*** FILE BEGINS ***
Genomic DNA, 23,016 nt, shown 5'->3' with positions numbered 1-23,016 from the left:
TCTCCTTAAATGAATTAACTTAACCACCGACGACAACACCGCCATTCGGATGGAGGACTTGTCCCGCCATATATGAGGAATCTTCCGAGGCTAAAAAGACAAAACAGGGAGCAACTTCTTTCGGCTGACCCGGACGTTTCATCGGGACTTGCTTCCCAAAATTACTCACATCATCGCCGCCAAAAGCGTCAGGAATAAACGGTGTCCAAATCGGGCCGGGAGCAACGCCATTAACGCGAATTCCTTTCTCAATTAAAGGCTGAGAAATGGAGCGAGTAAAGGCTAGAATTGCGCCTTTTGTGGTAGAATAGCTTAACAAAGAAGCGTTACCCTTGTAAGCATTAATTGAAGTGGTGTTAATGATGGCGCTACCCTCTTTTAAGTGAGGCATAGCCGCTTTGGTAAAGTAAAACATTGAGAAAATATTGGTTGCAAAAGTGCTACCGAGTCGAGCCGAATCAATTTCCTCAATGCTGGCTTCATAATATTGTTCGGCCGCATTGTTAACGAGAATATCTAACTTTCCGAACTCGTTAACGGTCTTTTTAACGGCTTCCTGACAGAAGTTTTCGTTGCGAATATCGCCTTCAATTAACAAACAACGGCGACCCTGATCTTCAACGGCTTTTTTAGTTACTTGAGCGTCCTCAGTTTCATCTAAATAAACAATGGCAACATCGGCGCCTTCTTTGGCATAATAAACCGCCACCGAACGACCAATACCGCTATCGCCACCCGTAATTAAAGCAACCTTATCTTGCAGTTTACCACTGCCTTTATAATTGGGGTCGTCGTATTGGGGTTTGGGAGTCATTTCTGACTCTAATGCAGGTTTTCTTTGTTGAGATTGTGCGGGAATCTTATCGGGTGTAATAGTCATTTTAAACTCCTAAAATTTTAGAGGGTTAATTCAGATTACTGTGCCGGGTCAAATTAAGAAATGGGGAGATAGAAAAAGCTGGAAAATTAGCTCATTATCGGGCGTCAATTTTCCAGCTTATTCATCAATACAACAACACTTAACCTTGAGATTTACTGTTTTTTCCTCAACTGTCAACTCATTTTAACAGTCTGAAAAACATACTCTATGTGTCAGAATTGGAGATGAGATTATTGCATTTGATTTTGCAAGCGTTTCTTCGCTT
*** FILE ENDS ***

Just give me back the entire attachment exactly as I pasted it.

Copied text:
Genomic DNA, 23,016 nt, shown 5'->3' with positions numbered 1-23,016 from the left:
TCTCCTTAAATGAATTAACTTAACCACCGACGACAACACCGCCATTCGGATGGAGGACTTGTCCCGCCATATATGAGGAATCTTCCGAGGCTAAAAAGACAAAACAGGGAGCAACTTCTTTCGGCTGACCCGGACGTTTCATCGGGACTTGCTTCCCAAAATTACTCACATCATCGCCGCCAAAAGCGTCAGGAATAAACGGTGTCCAAATCGGGCCGGGAGCAACGCCATTAACGCGAATTCCTTTCTCAATTAAAGGCTGAGAAATGGAGCGAGTAAAGGCTAGAATTGCGCCTTTTGTGGTAGAATAGCTTAACAAAGAAGCGTTACCCTTGTAAGCATTAATTGAAGTGGTGTTAATGATGGCGCTACCCTCTTTTAAGTGAGGCATAGCCGCTTTGGTAAAGTAAAACATTGAGAAAATATTGGTTGCAAAAGTGCTACCGAGTCGAGCCGAATCAATTTCCTCAATGCTGGCTTCATAATATTGTTCGGCCGCATTGTTAACGAGAATATCTAACTTTCCGAACTCGTTAACGGTCTTTTTAACGGCTTCCTGACAGAAGTTTTCGTTGCGAATATCGCCTTCAATTAACAAACAACGGCGACCCTGATCTTCAACGGCTTTTTTAGTTACTTGAGCGTCCTCAGTTTCATCTAAATAAACAATGGCAACATCGGCGCCTTCTTTGGCATAATAAACCGCCACCGAACGACCAATACCGCTATCGCCACCCGTAATTAAAGCAACCTTATCTTGCAGTTTACCACTGCCTTTATAATTGGGGTCGTCGTATTGGGGTTTGGGAGTCATTTCTGACTCTAATGCAGGTTTTCTTTGTTGAGATTGTGCGGGAATCTTATCGGGTGTAATAGTCATTTTAAACTCCTAAAATTTTAGAGGGTTAATTCAGATTACTGTGCCGGGTCAAATTAAGAAATGGGGAGATAGAAAAAGCTGGAAAATTAGCTCATTATCGGGCGTCAATTTTCCAGCTTATTCATCAATACAACAACACTTAACCTTGAGATTTACTGTTTTTTCCTCAACTGTCAACTCATTTTAACAGTCTGAAAAACATACTCTATGTGTCAGAATTGGAGATGAGATTATTGCATTTGATTTTGCAAGCGTTTCTTCGCTT